The prayer was simple but poignant. They needed God’s help, love, and compassion because they were now broken and lost. Immediately, a peace and love flooded Alissa and Robbie, reassuring them that God would not abandon them. “Looking back, that was such a vital, pivotal time for us,” Robbie says. “Even though it lasted just a fleeting second, [there was] this warmth and this comfort and this understanding of ‘I’m here for you,’ and it was gone. Then going home and having to talk to the girls and having all these tough things happen, I knew I had that one moment that I could look back on, that I could carry with me.”
During this time of darkness, thousands reached out to the Parkers, demonstrating that goodness and light still existed in a world they felt was shattered and dim.
“The first thing everyone wanted to do was to help, to serve, to do something,” Nancy Hintze, Alissa’s visiting teacher, recalls.
During this time when media vans still flooded Newtown, triggering ongoing memories of the tragedy, Hintze quietly delivered meals from ward members to the Parker home, the stake silently covered the expenses for the funeral, and the ward created three Christmas trees filled with angels donated by those who wanted to show their love for the Parkers.
“It was amazing to see how the gospel of Jesus Christ really acts in your life. It got away from all the repetitive motion that we can find in the Church and [moved to] people bearing one another’s burdens and the love that the gospel brings into your life,” Robbie says. “That was one of the few times in my life where I thought, ‘This is what the gospel is. . . . This is really what living a Christlike life means in the flesh.’ It was such a beautiful thing.”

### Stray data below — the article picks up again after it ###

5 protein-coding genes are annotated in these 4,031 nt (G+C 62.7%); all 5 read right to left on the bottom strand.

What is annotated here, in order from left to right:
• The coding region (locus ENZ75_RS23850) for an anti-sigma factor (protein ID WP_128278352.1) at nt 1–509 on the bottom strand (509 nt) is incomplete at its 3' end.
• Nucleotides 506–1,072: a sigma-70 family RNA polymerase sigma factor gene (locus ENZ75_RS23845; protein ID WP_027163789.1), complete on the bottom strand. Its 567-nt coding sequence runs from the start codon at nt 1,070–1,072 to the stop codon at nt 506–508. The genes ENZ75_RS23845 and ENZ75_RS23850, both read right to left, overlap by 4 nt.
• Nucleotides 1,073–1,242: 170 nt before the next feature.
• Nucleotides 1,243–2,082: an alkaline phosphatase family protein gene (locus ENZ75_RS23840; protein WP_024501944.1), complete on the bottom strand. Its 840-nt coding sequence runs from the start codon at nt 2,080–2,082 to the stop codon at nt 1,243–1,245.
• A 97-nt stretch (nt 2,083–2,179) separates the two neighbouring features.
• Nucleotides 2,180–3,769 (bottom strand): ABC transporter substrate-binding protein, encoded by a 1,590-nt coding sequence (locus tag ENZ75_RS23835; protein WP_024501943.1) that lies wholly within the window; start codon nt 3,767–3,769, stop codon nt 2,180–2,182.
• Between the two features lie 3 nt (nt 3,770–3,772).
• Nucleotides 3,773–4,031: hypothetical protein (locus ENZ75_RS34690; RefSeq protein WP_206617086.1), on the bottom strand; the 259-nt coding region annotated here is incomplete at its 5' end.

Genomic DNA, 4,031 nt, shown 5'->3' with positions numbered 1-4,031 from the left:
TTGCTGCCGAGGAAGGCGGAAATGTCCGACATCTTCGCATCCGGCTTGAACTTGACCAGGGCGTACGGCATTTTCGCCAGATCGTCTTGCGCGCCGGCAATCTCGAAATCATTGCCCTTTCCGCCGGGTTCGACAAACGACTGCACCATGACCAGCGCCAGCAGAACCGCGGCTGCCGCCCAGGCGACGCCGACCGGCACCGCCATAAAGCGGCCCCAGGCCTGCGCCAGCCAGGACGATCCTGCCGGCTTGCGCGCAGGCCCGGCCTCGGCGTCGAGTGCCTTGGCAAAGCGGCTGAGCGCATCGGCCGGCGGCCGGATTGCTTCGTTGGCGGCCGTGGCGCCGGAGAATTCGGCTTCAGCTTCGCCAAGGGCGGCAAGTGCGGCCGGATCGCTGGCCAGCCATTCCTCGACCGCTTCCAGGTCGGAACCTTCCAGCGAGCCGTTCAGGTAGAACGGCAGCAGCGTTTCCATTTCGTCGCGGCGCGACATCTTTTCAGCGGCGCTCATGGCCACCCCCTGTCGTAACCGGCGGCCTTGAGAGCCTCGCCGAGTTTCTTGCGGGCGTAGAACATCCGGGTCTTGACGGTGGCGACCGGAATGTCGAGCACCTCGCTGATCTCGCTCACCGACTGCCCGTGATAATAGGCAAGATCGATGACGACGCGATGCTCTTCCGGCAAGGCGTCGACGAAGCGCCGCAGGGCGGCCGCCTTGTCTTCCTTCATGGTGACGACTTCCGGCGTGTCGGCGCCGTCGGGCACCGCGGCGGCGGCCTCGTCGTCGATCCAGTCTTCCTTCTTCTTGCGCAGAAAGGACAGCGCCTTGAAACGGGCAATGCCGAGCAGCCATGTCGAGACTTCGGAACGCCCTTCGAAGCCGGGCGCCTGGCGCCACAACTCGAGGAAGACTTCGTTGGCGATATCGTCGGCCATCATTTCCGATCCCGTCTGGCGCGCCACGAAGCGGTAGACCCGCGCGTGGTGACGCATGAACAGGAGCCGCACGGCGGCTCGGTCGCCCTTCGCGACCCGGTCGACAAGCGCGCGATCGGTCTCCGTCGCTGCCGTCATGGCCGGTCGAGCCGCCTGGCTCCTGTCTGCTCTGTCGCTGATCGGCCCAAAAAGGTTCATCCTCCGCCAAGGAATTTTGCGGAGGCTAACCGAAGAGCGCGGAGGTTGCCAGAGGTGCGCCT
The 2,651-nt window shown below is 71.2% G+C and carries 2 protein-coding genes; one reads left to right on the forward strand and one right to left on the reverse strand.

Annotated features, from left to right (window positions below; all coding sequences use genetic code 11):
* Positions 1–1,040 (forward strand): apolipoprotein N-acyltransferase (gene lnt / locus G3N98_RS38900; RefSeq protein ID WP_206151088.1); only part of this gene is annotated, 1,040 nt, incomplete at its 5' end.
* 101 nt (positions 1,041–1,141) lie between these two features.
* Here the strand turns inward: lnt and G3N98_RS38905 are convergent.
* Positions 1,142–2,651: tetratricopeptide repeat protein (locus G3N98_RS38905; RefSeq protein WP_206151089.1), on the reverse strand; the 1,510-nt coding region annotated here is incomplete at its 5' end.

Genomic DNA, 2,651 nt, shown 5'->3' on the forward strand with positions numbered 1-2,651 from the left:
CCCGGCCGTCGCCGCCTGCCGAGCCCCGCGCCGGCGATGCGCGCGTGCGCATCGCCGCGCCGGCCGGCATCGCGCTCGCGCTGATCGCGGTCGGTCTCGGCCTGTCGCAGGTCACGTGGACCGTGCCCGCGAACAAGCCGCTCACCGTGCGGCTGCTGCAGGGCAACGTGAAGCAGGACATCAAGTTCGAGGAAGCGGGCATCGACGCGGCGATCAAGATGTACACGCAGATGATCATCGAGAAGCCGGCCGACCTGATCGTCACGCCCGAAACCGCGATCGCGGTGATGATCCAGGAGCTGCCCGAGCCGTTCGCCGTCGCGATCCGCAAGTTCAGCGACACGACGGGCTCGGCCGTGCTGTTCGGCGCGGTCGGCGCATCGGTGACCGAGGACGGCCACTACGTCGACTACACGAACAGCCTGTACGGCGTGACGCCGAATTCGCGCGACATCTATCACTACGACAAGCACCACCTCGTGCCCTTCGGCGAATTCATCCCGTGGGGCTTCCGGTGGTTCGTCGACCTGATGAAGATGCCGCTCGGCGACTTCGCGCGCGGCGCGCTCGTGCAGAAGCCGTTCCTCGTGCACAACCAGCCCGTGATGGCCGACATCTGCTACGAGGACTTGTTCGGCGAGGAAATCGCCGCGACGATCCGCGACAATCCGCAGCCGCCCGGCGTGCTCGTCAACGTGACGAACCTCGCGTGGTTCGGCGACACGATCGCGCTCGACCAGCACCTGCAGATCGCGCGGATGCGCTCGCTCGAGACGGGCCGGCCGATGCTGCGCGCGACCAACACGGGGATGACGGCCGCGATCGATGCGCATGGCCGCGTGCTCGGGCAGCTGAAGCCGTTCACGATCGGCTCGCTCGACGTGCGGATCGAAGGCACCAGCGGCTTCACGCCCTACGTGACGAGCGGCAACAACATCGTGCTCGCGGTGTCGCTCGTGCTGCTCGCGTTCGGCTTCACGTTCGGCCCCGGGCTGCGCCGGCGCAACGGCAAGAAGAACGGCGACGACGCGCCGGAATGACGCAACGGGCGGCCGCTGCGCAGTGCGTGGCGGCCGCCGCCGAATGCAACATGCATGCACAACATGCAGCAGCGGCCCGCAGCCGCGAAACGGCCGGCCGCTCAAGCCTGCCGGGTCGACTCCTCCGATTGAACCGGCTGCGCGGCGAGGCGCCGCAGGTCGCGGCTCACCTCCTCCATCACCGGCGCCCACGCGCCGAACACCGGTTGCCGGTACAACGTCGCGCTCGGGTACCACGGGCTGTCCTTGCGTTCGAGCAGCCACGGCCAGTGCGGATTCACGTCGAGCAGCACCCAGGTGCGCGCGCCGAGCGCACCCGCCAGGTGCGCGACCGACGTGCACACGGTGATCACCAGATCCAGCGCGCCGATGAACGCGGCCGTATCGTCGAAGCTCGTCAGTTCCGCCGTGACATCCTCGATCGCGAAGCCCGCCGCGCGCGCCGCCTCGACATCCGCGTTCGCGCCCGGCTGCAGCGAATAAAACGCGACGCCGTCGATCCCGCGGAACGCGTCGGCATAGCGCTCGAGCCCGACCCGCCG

More small miracles followed. Days after the shooting, a truck pulled in front of the Parker home and a small family business owner went to work, filling the Parker’s heating-oil tank with $500 of oil. Bins of gifts, paintings, letters, and other donations from complete strangers filled a warehouse set aside for the families of the Sandy Hook victims.
One of the most moving displays of love came unexpectedly while Emilie’s body was being transported to Utah for her burial. “I hated the idea of Emilie being alone or being treated like freight or cargo,” Robbie remembers. His and Alissa’s anxiety was soothed, however, when they arrived at the funeral home and learned that Emilie hadn’t been alone during the journey. “When we approached the entrance [to the funeral home], it was lined with flowers and stuffed animals and cards,” Alissa remembers.
The Parkers learned the gifts had all arrived with Emilie. The crews from U.S. Airways who helped transport Emilie’s body left small gifts and cards behind, letting the family know she was cared for every step of the way. Later, the Parkers learned from a friend who had been onboard the plane that flew Emilie to Salt Lake City that the pilot had asked everyone to remain seated and silent as they unloaded the body of a victim from Sandy Hook. Nearly 100 airline employees lined the tarmac, paying respect as the tiny casket was unloaded and carried away.
“That was incredibly powerful to me. It was such a beautiful moment of respect that they showed for what happened to my daughter and the life that she had,” Alissa says. “I had been dreading the idea of her being shipped, but they changed that narrative for me. They made it instead of something really cold and dark to be something incredibly beautiful and touching.”